Slide 2: The cleft lip (cheiloschisis) and cleft palate (palatoschisis) are among the most common birth defects affecting children in North America. The incomplete formation of the upper lip (cleft lip) or roof of the mouth (cleft palate) can occur individually, or both defects may occur together. The conditions can vary in severity and may involve one or both sides of the face. A cleft lip or cleft palate occur in about one in 600 to 800 births, and are also called hare lip.
Slide 3: There are three different types of cleft lip. The unilateral incomplete cleft lip looks like a dent in the upper lip that does not reach the nose. It is also sometimes called a partial or incomplete cleft. If the dent reaches one nostril the cleft lip is known as a unilateral complete cleft. If it reaches to both nostrils, it is known as a bilateral complete cleft lip. If the cleft does not extend into the mouth, cosmetic surgery can be accomplished to correct this condition.
Slide 4: A cleft palate is a bit more serious condition. In this case, the two plates that form the skull in the hard palate, or roof of the mouth, do not completely join. Again, there are three kinds of cleft palates. The incomplete cleft palate is only a problem within the mouth and does not reach the nose. The complete lip and palate clefs reach the nostrils and are either unilateral (reaching only one nostril) or bilateral (reaching both nostrils). If this occurs, a combination of reconstructive and cosmetic plastic surgeries is needed to correct the problem. Usually, surgery can be accomplished immediately after birth, but most doctors prefer to wait until the baby is at least ten weeks old so that he or she has time to recover from the birthing process itself.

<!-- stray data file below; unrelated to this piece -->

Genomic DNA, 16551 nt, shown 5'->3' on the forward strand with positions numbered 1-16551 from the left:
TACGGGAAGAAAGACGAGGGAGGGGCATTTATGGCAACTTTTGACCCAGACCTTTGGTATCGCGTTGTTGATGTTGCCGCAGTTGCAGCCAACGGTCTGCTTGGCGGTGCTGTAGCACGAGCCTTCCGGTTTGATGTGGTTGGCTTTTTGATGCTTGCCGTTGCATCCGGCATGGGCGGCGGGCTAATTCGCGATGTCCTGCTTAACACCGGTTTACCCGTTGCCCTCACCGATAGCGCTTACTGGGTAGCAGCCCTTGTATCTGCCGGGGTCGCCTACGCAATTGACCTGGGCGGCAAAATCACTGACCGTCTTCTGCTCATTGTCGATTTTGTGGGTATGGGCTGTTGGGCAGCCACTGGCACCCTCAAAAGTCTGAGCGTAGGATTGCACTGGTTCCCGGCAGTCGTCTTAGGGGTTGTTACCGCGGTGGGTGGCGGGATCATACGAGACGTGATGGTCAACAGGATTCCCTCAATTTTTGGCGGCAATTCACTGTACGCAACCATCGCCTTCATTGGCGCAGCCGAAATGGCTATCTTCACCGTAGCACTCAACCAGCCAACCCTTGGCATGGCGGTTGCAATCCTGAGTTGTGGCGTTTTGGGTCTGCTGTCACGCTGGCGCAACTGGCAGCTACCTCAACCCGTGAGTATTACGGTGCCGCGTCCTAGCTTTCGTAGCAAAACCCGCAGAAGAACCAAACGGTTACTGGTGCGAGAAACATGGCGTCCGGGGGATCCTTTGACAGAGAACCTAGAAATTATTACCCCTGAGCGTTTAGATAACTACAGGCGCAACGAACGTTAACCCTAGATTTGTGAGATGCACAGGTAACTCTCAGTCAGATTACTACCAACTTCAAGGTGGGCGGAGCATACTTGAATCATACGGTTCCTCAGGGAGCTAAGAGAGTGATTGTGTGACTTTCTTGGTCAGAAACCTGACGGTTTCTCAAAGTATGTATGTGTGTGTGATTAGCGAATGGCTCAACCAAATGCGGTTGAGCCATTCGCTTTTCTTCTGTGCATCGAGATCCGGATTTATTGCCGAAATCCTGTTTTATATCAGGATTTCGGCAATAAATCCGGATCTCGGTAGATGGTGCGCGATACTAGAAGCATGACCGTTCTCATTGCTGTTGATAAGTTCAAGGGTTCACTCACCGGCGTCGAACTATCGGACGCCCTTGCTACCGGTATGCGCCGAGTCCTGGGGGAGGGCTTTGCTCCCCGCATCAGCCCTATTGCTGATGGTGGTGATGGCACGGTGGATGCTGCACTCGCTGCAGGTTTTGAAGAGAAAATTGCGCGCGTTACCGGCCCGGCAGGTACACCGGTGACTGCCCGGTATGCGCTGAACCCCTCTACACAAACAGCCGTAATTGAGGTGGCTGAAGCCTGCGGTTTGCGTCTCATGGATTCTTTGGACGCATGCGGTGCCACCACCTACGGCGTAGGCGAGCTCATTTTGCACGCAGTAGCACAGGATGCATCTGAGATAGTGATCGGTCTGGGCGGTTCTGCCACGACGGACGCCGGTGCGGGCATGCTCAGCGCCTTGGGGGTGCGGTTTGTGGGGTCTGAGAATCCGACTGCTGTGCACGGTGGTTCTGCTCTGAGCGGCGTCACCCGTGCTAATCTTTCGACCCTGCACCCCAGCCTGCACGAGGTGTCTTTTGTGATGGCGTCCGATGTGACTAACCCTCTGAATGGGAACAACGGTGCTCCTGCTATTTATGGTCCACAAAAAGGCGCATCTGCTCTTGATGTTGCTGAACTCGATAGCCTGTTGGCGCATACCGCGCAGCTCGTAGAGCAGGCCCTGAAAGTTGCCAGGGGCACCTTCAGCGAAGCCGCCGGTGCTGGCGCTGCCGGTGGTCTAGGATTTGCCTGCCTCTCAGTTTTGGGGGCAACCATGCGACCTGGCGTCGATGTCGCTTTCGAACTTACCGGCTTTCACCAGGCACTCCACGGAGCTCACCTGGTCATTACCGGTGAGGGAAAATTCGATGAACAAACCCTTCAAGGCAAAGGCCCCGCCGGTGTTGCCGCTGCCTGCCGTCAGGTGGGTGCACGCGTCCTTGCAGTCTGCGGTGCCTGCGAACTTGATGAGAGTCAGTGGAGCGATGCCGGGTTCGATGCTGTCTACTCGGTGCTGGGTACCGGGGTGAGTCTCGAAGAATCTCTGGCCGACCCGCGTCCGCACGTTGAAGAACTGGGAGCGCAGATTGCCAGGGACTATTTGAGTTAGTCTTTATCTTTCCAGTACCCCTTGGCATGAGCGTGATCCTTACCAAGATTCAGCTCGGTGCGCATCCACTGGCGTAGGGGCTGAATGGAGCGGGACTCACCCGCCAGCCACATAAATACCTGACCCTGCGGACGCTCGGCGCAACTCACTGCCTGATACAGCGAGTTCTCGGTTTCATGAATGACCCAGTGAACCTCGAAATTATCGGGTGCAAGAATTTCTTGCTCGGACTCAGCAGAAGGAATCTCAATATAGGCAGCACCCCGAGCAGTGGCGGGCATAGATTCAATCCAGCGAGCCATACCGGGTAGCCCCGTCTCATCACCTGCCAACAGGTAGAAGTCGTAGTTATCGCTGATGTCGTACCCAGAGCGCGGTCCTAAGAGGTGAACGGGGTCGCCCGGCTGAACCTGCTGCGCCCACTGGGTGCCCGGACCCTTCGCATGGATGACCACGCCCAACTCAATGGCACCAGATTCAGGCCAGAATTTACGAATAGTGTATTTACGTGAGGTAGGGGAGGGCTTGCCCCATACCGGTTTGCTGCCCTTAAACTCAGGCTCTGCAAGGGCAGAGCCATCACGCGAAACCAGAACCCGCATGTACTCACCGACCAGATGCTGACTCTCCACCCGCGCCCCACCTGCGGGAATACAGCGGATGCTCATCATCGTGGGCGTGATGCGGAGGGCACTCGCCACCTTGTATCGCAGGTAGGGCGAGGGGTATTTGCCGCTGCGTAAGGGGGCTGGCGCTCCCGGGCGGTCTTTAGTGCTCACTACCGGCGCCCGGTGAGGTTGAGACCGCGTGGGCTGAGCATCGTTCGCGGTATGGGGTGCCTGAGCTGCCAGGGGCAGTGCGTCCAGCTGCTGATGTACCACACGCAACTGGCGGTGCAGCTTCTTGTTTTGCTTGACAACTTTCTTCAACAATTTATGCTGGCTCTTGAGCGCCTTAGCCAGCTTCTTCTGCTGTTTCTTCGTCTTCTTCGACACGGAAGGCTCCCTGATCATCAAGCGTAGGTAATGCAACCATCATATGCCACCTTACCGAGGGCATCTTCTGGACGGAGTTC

Slide 5: Cleft lips and cleft palates form due to genetic and environmental factors. They are most prevalent in Asian, Latino, and Native American races, but they can actually affect any child. A cleft, or separation of the upper lip and/or the roof of the mouth, occurs very early in the development of your unborn child. During fetal development, certain components of the upper lip and the roof of the mouth fail to form properly. Cleft lip and cleft palate reconstructive and cosmetic plastic surgery is used in order to both restore function to the mouth and to restore a more normal facial appearance. What I mean to say is that not only will it form a more normal-looking face, but it will also help with the various speech problems a child will have if trying to learn to speak with a cleft lip or cleft palate.